Abstract The heresiology and heresiography of the Early Church are usually regarded as belonging to the domains of pastoral care and dogmatic theology. This paper argues that anti-heretical statements of Christian authors should also be studied in connection with Christianity’s conflicts with non-Christian culture and society.
Abstract In his lengthy Tractatus super Psalmos, Hilary of Poitiers states only twice that humans are to “live the life of the angels.” Nevertheless, these rare statements seem to undermine both the role of the human body in eschatological life and the christocentrism of Hilary’s soteriology. However, this paper will argue that Hilary’s designation of different eschatological locations for humans and angels—namely in Mt. Zion and Jerusalem, respectively—in the Tractatus super Psalmos demonstrate that Hilary, at least in this later work, believes that while humans will resemble angels in certain aspects, ultimately they will be conformed to Christ whose body is the holy temple or Church of the heavenly Jerusalem, Mt. Zion itself.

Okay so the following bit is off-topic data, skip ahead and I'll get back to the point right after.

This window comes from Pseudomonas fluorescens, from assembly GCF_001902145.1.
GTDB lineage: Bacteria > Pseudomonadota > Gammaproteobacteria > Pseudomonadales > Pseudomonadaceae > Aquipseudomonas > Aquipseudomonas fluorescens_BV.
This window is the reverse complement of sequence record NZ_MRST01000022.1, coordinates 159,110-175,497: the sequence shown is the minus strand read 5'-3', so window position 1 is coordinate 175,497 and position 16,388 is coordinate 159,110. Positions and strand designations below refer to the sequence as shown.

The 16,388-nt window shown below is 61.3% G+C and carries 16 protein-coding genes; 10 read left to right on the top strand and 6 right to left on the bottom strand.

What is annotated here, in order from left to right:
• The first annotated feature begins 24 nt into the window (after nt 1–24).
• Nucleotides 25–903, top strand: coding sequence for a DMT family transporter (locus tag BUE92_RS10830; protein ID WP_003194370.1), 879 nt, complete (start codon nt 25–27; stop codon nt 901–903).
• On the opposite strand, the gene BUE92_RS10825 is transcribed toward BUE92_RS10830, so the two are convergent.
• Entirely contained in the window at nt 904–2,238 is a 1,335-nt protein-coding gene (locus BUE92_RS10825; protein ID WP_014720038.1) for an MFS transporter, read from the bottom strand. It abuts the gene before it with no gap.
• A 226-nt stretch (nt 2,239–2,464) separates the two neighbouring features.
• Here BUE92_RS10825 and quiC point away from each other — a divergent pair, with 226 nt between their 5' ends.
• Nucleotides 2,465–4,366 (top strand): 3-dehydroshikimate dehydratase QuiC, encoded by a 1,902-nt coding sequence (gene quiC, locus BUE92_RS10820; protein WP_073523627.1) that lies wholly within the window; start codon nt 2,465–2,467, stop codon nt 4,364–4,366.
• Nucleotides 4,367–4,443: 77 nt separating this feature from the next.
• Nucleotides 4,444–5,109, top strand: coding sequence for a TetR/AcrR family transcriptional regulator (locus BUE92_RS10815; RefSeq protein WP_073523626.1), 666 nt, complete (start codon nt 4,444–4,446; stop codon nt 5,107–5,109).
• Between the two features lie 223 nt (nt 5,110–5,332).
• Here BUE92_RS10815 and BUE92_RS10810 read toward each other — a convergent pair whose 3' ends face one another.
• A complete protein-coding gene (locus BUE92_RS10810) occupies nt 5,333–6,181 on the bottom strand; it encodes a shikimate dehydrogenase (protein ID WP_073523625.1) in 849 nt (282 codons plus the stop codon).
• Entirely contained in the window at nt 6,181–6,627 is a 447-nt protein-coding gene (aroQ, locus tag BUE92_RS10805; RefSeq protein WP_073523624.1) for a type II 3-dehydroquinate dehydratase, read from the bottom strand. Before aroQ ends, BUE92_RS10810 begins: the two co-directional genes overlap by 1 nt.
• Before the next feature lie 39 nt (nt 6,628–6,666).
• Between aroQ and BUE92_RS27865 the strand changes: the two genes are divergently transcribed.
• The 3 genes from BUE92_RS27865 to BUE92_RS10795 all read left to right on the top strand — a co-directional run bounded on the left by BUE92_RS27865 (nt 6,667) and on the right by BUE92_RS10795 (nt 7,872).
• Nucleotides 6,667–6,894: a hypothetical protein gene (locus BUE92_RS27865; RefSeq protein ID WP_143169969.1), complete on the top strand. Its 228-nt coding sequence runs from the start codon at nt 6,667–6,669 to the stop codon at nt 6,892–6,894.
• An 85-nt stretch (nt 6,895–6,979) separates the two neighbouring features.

Abstract Codex Bodleianus Auct. T. 4. 21 (Misc. 259) is a 12th-century manuscript written in large part on palimpsested parchment. It contains, inter alia, hitherto unknown treatises of (Ps.-)Amphilochius Iconiensis as underlying scripture (scriptio inferior). In 2011 the author discovered these treatises during a research stay at the Bodleian Library in Oxford. The (Ps.-)Amphilochius sections are written in a clear uncial script from the 8th-9th century. A complete edition of the manuscript’s scriptiones inferiores together with a codicological analysis and a palaeographical description is in preparation.
Abstract A scholarly consensus about the interpretation of the διακον - words has been in place for 70 years. The consensus maintains that early Christian writers adopted διακον - words because of their lowly connotations and imbued them with new meanings specific to Christian living and community arrangements. The new meanings had developed on the model of Jesus who came to serve others in self-giving love. A 1990 study of pre-Christian and early Christian Greek claimed to invalidate the consensus, a claim now supported in specialist publications. This paper extends sampling of usage into patristic usage. Implications for exegesis and ecclesiology are immediate.